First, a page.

Scottish Daily Mail

One player was begging to pay a debt: ‘I owe you £50,000, will you take £30,000 for it?’



There was a sizeable band of the England squad addicted I thought there was a huge danger it was destabilis­ing us and potentiall­y affecting results

Iloved it when one lad in particular was in the england squad. He was either the unluckiest card player I’ve ever seen or the worst. I think he was the worst. I was just happy to take his money.

He hadn’t been involved with england much under Sven Goran eriksson and it was a real bonus when Steve McClaren started picking him.

every time we met up with england, I smashed him all week. It got to the point where he owed me so much money that he asked if he could pay me back in instalment­s and set up a standing order to deal with the payments.

Poor bloke, he must have kept thinking his luck would change, but it never did. For a while, I got standing orders or bank transfers from him every month.

We didn’t qualify for euro 2008 with McClaren, which was probably a blessing in disguise for him — he would have been bankrupt by the end of it. NoT long after we got back from the 2002 World Cup, a story broke that Michael owen had run up debts of £30,000 in the tournament in card schools at the team hotel and that I was the man to whom he had to pay the money.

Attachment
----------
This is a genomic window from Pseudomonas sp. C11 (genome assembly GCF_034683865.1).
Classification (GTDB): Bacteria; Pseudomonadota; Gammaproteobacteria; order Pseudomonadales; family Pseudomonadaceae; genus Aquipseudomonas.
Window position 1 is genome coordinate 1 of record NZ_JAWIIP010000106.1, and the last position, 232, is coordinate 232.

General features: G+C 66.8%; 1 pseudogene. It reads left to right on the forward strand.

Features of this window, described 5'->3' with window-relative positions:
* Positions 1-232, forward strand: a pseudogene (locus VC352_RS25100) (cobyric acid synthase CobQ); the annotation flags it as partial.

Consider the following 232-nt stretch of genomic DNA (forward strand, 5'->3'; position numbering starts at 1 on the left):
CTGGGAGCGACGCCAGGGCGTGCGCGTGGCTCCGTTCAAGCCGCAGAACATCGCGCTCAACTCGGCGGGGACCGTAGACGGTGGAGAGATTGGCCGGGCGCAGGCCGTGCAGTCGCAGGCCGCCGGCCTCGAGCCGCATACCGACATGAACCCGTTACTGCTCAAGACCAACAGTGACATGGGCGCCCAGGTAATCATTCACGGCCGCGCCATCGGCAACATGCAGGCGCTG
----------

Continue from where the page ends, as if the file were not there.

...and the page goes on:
I felt sorry for Michael. He had offered to be the bookmaker in Japan and had taken the players’ bets.

I’d done pretty well and had a couple of spectacula­r wins. I put £500 on South Korea to beat Italy in the knockout stages. Michael gave me odds of 16–1. The bet came in, so he owed me £8,500 straight away.

But Michael made money from other people and probably came out around even in the end. In fact, he was probably a few quid up.

The amounts of money that we gambled in my time with england grew more extreme as the years went by, until it got to the point where I thought there was a huge danger it was destabilis­ing individual­s and potentiall­y affecting our results.

People think it began in the Kevin Keegan era, but in my experience the levels of gambling under Keegan were fairly tame.

everything seemed relatively sedate. Alan Shearer and Gareth Southgate were part of a card school, but I don’t think they played for money.

Some of the other players were in other games and the sums were relatively small, a couple of hundred quid here and there.

When Keegan was replaced by Sven in 2001, things stepped up a notch. It was still manageable, it never got over the top. Generally, it was me, Michael, Teddy Sheringham, david James and Wayne Bridge and sometimes Robbie Fowler.

We’re talking about a maximum of a couple of grand in a hand. That sounds pretty excessive but, given the wages we were on, that was not out of control and nothing was going to make us panic.

But the levels that we reached at euro 2004 and some of the euro 2008 qualifiers were just ridiculous, eye-wateringly huge.